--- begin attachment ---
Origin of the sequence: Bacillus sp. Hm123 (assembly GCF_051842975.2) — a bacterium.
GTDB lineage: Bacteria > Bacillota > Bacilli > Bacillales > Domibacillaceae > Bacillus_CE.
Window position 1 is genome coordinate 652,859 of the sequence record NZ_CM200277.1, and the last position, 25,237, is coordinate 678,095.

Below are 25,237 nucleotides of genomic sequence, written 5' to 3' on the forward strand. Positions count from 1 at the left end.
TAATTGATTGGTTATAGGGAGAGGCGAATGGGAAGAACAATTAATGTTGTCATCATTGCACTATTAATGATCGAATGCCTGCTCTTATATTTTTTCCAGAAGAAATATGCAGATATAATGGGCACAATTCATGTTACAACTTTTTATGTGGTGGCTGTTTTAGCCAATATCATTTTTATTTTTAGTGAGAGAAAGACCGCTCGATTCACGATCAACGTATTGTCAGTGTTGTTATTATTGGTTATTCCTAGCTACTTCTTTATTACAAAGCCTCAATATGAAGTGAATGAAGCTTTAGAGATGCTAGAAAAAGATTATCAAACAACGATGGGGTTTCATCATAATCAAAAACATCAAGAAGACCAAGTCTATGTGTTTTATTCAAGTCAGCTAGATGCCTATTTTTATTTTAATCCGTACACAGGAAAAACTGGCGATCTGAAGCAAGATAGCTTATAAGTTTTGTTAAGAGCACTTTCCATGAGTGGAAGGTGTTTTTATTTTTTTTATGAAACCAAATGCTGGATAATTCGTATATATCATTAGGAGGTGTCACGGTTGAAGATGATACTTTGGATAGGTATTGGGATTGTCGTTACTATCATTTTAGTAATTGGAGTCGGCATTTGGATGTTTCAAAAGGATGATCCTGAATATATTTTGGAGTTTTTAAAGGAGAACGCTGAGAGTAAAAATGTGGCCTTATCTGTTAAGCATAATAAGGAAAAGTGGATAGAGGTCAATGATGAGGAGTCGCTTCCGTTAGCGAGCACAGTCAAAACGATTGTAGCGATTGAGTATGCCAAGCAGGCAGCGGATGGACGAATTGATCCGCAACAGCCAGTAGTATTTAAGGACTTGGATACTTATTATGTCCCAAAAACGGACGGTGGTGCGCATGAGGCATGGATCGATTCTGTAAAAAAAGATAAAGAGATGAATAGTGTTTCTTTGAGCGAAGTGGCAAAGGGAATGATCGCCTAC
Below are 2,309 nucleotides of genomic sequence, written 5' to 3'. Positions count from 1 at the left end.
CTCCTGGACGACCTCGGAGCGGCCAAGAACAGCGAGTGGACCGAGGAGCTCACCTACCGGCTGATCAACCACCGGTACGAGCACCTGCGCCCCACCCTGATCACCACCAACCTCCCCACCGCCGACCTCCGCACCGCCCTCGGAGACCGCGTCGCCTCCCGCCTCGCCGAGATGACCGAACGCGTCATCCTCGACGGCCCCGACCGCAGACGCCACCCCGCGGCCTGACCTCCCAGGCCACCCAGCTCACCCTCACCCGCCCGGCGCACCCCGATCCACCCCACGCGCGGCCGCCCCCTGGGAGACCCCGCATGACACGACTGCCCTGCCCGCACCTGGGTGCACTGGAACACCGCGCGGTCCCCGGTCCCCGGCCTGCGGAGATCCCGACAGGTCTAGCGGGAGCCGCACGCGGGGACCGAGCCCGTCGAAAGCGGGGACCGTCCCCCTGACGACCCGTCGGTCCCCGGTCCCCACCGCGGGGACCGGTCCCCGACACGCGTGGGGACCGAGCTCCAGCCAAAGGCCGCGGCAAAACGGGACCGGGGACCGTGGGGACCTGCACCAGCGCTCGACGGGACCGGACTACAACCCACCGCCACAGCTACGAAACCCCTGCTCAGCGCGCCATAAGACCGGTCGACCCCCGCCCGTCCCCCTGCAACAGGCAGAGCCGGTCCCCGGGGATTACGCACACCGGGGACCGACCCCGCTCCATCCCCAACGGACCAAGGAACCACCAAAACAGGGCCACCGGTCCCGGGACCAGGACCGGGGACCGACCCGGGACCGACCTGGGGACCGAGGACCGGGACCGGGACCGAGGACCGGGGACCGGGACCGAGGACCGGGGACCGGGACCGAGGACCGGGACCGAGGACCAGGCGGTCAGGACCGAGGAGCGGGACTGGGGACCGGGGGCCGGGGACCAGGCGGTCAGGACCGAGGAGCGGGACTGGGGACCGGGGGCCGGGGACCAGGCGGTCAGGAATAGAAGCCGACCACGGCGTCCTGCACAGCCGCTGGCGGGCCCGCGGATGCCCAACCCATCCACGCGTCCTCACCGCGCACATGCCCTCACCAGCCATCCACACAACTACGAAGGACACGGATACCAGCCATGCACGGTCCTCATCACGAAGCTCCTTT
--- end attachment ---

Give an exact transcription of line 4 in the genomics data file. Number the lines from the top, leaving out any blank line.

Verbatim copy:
Below are 25,237 nucleotides of genomic sequence, written 5' to 3' on the forward strand. Positions count from 1 at the left end.